MOST West Australian couples are retiring with less than one-third of the savings they need to live “comfortably”.
New figures show WA couples need about $58,000 a year to retire – or about $1 million if they retire at 65 and live until the average age.
Yet most males retire with just $200,000 in savings and superannuation. The gender pay gap means most women have just $105,000.
And the age pension, which equals about $16,700 a year for couples, does little to make up the shortfall.
Couples eligible for the age pension must be over 65 and have an income less than $284 a fortnight. Above that, a reduction in payment of 50 cents for each dollar is incurred.
Experts warn that leaves many older West Australians with no choice but to sell assets, such as downsizing the home.
The Association of Superannuation Funds of Australia defines a “comfortable” retirement as one that includes a “broad range of leisure and recreational activities”, a “reasonable” car, private health insurance, “good clothes” and “occasionally” international holidays.
The bulk of the $58,000 needed to retire comfortably goes towards leisure (28 per cent), food (17 per cent), transport (13 per cent) and health (12.5 per cent).
Single women require about $42,000 a year to retire comfortably, while a single man needs about $40,000.
In the past five years, the amount of savings required for “comfortable” living has risen 14 per cent.
Research by the University of Melbourne and consultancy Towers Watson found 47 per cent of Australian couples and 78 per cent of singles over 40 don’t have enough funds to retire.
Nicolette Rubinsztein, head of retirement and advocacy at wealth management fund Colonial First State, said most West Australians should increase the amount of super they put away.
“Most people retiring today haven’t accumulated enough, they haven’t had (compulsory contributions) of 9 per cent their whole life, they have a lot less than they need,” she said.
“The average Australian should contribute 15 per cent of their salaries to get closer to that comfortable retirement.”
ASFA director of research Ross Clare said the amount of superannuation will increase as the compulsory superannuation system matures.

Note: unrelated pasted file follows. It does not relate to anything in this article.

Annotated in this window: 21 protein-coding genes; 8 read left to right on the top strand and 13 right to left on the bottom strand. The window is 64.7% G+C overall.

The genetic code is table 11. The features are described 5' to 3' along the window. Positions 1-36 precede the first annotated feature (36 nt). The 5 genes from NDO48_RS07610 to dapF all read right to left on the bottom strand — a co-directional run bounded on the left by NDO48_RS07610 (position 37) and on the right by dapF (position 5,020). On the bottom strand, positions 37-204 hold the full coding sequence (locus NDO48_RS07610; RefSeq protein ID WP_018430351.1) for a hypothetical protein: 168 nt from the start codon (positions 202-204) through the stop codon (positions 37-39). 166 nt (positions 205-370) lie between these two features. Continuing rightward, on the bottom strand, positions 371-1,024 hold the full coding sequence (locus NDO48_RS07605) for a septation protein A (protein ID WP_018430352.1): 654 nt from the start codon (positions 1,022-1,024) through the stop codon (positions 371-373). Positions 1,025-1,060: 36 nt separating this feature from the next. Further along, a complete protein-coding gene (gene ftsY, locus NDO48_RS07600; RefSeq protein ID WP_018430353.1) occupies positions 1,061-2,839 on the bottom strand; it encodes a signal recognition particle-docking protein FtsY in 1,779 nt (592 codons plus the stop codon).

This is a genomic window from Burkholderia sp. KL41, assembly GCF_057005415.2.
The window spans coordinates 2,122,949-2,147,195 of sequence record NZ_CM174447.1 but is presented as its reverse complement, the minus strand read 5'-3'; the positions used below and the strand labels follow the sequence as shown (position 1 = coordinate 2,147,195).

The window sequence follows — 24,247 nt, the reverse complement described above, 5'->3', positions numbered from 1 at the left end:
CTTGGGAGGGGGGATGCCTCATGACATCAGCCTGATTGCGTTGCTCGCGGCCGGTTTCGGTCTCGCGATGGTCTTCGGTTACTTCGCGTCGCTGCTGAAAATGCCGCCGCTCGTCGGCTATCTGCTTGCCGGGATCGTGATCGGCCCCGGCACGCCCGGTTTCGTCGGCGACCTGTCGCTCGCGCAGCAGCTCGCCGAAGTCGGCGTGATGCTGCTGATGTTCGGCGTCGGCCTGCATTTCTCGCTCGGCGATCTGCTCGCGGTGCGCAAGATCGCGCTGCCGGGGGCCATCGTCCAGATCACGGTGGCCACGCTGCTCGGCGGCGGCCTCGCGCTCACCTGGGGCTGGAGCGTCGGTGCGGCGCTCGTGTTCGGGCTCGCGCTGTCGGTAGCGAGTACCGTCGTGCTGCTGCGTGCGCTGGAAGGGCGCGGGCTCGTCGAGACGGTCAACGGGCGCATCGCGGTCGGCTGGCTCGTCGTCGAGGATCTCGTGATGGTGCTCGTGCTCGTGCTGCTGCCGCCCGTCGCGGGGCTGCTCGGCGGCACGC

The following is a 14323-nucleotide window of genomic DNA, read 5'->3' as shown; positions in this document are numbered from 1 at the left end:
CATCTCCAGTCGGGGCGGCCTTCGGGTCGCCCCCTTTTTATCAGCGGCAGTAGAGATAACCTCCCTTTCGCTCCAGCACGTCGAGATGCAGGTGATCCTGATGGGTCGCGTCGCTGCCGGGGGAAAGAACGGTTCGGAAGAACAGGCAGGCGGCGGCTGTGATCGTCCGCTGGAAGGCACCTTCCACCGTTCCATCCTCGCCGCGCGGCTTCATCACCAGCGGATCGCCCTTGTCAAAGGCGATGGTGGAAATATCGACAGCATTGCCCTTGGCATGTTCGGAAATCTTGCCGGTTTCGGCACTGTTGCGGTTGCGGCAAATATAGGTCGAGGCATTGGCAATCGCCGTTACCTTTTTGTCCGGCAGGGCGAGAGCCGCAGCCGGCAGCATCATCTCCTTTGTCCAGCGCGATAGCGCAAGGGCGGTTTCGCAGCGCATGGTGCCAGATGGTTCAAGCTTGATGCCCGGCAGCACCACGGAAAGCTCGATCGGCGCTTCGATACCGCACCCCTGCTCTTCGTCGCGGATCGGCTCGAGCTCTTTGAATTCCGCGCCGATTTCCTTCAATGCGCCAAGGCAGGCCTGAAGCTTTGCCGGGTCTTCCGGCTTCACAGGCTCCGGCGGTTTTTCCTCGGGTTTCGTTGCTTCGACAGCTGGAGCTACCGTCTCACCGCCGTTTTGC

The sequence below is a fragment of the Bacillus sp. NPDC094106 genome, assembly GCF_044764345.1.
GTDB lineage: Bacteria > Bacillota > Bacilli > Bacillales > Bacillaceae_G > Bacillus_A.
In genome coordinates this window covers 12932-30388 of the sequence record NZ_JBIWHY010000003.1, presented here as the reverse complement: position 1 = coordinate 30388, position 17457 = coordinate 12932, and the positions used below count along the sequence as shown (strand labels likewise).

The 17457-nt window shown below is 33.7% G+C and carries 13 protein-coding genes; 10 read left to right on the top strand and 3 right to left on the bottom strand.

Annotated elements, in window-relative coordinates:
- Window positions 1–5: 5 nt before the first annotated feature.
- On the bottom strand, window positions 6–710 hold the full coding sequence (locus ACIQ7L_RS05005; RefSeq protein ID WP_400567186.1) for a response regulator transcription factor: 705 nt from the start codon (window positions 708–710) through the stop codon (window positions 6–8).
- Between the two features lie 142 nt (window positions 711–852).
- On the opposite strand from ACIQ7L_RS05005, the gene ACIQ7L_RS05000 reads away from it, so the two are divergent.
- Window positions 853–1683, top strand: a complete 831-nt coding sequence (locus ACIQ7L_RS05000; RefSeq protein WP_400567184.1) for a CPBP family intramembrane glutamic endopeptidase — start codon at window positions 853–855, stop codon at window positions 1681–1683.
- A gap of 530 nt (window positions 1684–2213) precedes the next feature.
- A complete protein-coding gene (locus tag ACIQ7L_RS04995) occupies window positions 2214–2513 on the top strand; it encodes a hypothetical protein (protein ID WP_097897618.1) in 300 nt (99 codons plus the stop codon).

“By 2026 the average amount, covering both men and women, is projected to be nearly $400,000 – although many people will have less than this,” he said
Ms Rubinsztein said those who can’t retire comfortably will have to retire “modestly”.
“It’s very tough, a lot of Australians have a lot of money built up in their homes and increasingly they will access that home equity by downsizing or taking out a reverse mortgage,” Ms Rubinsztein said.
Couples need about $33,000 a year to retire “modestly”, ASGFA says.
Lifestyle sets price
SIMON and Jackie Adams believe retirees need $100,000 a year to live comfortably.
The Nedlands couple, who hope to retire within 10 years, say they want a certain lifestyle and $58,000 a year wouldn’t cut it.
“You could probably live comfortably at $58,000, but I think you would need something closer to $100,000 if you still want to enjoy the luxury life,” Mr Adams, an account manager, said.
“I would position us as upper-middle class, where you need more money because you expect to use more.”
Mr and Mrs Adams, a teacher, want to travel the world when they retire, instead of the typical grey nomad-style trip around Australia in a caravan.
“It would have been nice to retire five years ago, but in modern days you have to work longer,” Mr Adams said.
“I envisage among all my friends, the doctors and lawyers, they have to work to 65-70 because we are so much healthier and active.
“It’s because we’re baby boomers, we want more out of life.”
Married for more than three decades, the couple, whose children now live interstate and overseas, have lived in Nedlands for the past 15 years.
The Adams would like to downsize their home.
“We’ve looked around for a smaller house in our neighbourhood, but if we sell our house it’s an extra half-a-million for a house in Cottesloe that’s half the size,” Mrs Adams said.
They have a holiday house in Melros Reserve, an hour’s drive south of Perth.
“We can use Melros as capital now, whether we sell that and buy something in Dunsborough after that,” he said.
“If you own the assets and you don’t have a mortgage by the time you retire, then the $58,000 a year becomes very useful.
“But if you’re still trying to pay off the asset, there’s a mortgage structure and you’ll find it tough.”
Original article here
PERTHNOW 17 NOV, 2014